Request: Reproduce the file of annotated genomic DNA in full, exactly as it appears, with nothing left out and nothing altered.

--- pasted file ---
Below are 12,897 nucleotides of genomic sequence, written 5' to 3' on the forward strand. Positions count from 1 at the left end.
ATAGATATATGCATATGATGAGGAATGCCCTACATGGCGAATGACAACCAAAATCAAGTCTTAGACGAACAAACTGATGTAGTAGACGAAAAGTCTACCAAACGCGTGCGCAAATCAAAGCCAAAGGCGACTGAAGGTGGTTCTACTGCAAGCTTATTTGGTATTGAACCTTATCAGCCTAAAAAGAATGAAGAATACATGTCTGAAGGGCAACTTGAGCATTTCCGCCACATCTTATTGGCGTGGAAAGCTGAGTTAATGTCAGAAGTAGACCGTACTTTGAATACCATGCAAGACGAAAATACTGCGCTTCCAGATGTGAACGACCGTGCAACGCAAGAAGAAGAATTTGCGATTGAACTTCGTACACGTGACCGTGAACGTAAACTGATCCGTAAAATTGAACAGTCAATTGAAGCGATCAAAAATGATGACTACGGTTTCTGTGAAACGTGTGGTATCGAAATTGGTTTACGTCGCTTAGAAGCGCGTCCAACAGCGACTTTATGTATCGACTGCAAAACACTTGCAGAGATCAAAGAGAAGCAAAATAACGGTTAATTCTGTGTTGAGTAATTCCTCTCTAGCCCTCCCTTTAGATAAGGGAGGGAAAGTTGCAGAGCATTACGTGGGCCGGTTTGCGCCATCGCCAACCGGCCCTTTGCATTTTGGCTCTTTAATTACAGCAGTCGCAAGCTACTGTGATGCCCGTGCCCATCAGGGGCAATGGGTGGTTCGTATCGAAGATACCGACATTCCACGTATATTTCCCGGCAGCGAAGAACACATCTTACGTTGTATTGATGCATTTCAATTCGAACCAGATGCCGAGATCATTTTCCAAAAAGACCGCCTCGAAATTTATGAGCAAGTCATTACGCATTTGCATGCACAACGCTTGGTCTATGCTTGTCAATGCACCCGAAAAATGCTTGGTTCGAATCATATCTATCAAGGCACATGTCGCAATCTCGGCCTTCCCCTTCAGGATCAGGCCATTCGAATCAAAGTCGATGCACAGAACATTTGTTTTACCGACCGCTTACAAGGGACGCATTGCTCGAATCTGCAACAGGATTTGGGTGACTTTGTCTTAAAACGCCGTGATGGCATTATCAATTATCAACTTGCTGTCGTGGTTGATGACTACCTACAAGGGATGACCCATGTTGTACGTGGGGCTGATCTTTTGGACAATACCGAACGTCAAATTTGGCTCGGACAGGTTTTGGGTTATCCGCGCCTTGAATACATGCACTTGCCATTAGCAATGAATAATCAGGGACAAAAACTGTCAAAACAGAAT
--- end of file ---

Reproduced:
Below are 12,897 nucleotides of genomic sequence, written 5' to 3' on the forward strand. Positions count from 1 at the left end.
ATAGATATATGCATATGATGAGGAATGCCCTACATGGCGAATGACAACCAAAATCAAGTCTTAGACGAACAAACTGATGTAGTAGACGAAAAGTCTACCAAACGCGTGCGCAAATCAAAGCCAAAGGCGACTGAAGGTGGTTCTACTGCAAGCTTATTTGGTATTGAACCTTATCAGCCTAAAAAGAATGAAGAATACATGTCTGAAGGGCAACTTGAGCATTTCCGCCACATCTTATTGGCGTGGAAAGCTGAGTTAATGTCAGAAGTAGACCGTACTTTGAATACCATGCAAGACGAAAATACTGCGCTTCCAGATGTGAACGACCGTGCAACGCAAGAAGAAGAATTTGCGATTGAACTTCGTACACGTGACCGTGAACGTAAACTGATCCGTAAAATTGAACAGTCAATTGAAGCGATCAAAAATGATGACTACGGTTTCTGTGAAACGTGTGGTATCGAAATTGGTTTACGTCGCTTAGAAGCGCGTCCAACAGCGACTTTATGTATCGACTGCAAAACACTTGCAGAGATCAAAGAGAAGCAAAATAACGGTTAATTCTGTGTTGAGTAATTCCTCTCTAGCCCTCCCTTTAGATAAGGGAGGGAAAGTTGCAGAGCATTACGTGGGCCGGTTTGCGCCATCGCCAACCGGCCCTTTGCATTTTGGCTCTTTAATTACAGCAGTCGCAAGCTACTGTGATGCCCGTGCCCATCAGGGGCAATGGGTGGTTCGTATCGAAGATACCGACATTCCACGTATATTTCCCGGCAGCGAAGAACACATCTTACGTTGTATTGATGCATTTCAATTCGAACCAGATGCCGAGATCATTTTCCAAAAAGACCGCCTCGAAATTTATGAGCAAGTCATTACGCATTTGCATGCACAACGCTTGGTCTATGCTTGTCAATGCACCCGAAAAATGCTTGGTTCGAATCATATCTATCAAGGCACATGTCGCAATCTCGGCCTTCCCCTTCAGGATCAGGCCATTCGAATCAAAGTCGATGCACAGAACATTTGTTTTACCGACCGCTTACAAGGGACGCATTGCTCGAATCTGCAACAGGATTTGGGTGACTTTGTCTTAAAACGCCGTGATGGCATTATCAATTATCAACTTGCTGTCGTGGTTGATGACTACCTACAAGGGATGACCCATGTTGTACGTGGGGCTGATCTTTTGGACAATACCGAACGTCAAATTTGGCTCGGACAGGTTTTGGGTTATCCGCGCCTTGAATACATGCACTTGCCATTAGCAATGAATAATCAGGGACAAAAACTGTCAAAACAGAAT